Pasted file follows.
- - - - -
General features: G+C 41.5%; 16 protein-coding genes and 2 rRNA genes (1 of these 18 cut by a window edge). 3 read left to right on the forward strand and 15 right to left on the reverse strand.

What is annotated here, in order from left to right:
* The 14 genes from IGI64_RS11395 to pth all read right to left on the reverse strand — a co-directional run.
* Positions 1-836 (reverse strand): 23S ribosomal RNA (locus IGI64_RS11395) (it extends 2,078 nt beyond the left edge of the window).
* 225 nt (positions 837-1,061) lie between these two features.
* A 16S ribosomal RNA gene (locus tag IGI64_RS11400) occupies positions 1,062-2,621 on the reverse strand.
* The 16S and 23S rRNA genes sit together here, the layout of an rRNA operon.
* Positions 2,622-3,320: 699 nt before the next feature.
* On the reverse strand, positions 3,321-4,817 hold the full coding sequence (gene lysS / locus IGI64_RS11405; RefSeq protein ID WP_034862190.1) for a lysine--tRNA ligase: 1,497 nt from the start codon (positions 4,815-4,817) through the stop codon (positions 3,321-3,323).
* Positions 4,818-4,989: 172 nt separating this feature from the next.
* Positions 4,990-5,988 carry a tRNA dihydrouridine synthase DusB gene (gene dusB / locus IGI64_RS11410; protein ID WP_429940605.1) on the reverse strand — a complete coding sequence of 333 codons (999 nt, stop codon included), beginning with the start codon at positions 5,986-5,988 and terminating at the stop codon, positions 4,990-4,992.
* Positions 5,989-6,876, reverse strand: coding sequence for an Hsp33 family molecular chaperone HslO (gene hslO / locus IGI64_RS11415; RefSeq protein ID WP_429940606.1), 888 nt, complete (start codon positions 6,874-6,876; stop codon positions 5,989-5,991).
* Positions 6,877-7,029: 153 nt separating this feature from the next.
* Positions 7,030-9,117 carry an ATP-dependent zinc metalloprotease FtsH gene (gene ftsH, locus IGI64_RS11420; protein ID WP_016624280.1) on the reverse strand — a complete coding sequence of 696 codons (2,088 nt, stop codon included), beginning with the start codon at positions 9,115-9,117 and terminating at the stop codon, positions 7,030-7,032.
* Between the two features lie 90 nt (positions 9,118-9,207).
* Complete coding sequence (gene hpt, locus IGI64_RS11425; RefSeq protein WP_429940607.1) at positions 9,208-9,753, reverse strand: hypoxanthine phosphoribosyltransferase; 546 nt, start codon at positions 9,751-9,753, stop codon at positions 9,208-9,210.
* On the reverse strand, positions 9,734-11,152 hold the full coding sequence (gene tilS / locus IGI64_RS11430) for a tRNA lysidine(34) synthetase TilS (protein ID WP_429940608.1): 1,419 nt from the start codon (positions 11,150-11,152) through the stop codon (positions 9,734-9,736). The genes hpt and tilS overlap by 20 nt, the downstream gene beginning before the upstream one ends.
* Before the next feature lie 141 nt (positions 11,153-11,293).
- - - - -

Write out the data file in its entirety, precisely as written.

General features: G+C 41.5%; 16 protein-coding genes and 2 rRNA genes (1 of these 18 cut by a window edge). 3 read left to right on the forward strand and 15 right to left on the reverse strand.

What is annotated here, in order from left to right:
* The 14 genes from IGI64_RS11395 to pth all read right to left on the reverse strand — a co-directional run.
* Positions 1-836 (reverse strand): 23S ribosomal RNA (locus IGI64_RS11395) (it extends 2,078 nt beyond the left edge of the window).
* 225 nt (positions 837-1,061) lie between these two features.
* A 16S ribosomal RNA gene (locus tag IGI64_RS11400) occupies positions 1,062-2,621 on the reverse strand.
* The 16S and 23S rRNA genes sit together here, the layout of an rRNA operon.
* Positions 2,622-3,320: 699 nt before the next feature.
* On the reverse strand, positions 3,321-4,817 hold the full coding sequence (gene lysS / locus IGI64_RS11405; RefSeq protein ID WP_034862190.1) for a lysine--tRNA ligase: 1,497 nt from the start codon (positions 4,815-4,817) through the stop codon (positions 3,321-3,323).
* Positions 4,818-4,989: 172 nt separating this feature from the next.
* Positions 4,990-5,988 carry a tRNA dihydrouridine synthase DusB gene (gene dusB / locus IGI64_RS11410; protein ID WP_429940605.1) on the reverse strand — a complete coding sequence of 333 codons (999 nt, stop codon included), beginning with the start codon at positions 5,986-5,988 and terminating at the stop codon, positions 4,990-4,992.
* Positions 5,989-6,876, reverse strand: coding sequence for an Hsp33 family molecular chaperone HslO (gene hslO / locus IGI64_RS11415; RefSeq protein ID WP_429940606.1), 888 nt, complete (start codon positions 6,874-6,876; stop codon positions 5,989-5,991).
* Positions 6,877-7,029: 153 nt separating this feature from the next.
* Positions 7,030-9,117 carry an ATP-dependent zinc metalloprotease FtsH gene (gene ftsH, locus IGI64_RS11420; protein ID WP_016624280.1) on the reverse strand — a complete coding sequence of 696 codons (2,088 nt, stop codon included), beginning with the start codon at positions 9,115-9,117 and terminating at the stop codon, positions 7,030-7,032.
* Between the two features lie 90 nt (positions 9,118-9,207).
* Complete coding sequence (gene hpt, locus IGI64_RS11425; RefSeq protein WP_429940607.1) at positions 9,208-9,753, reverse strand: hypoxanthine phosphoribosyltransferase; 546 nt, start codon at positions 9,751-9,753, stop codon at positions 9,208-9,210.
* On the reverse strand, positions 9,734-11,152 hold the full coding sequence (gene tilS / locus IGI64_RS11430) for a tRNA lysidine(34) synthetase TilS (protein ID WP_429940608.1): 1,419 nt from the start codon (positions 11,150-11,152) through the stop codon (positions 9,734-9,736). The genes hpt and tilS overlap by 20 nt, the downstream gene beginning before the upstream one ends.
* Before the next feature lie 141 nt (positions 11,153-11,293).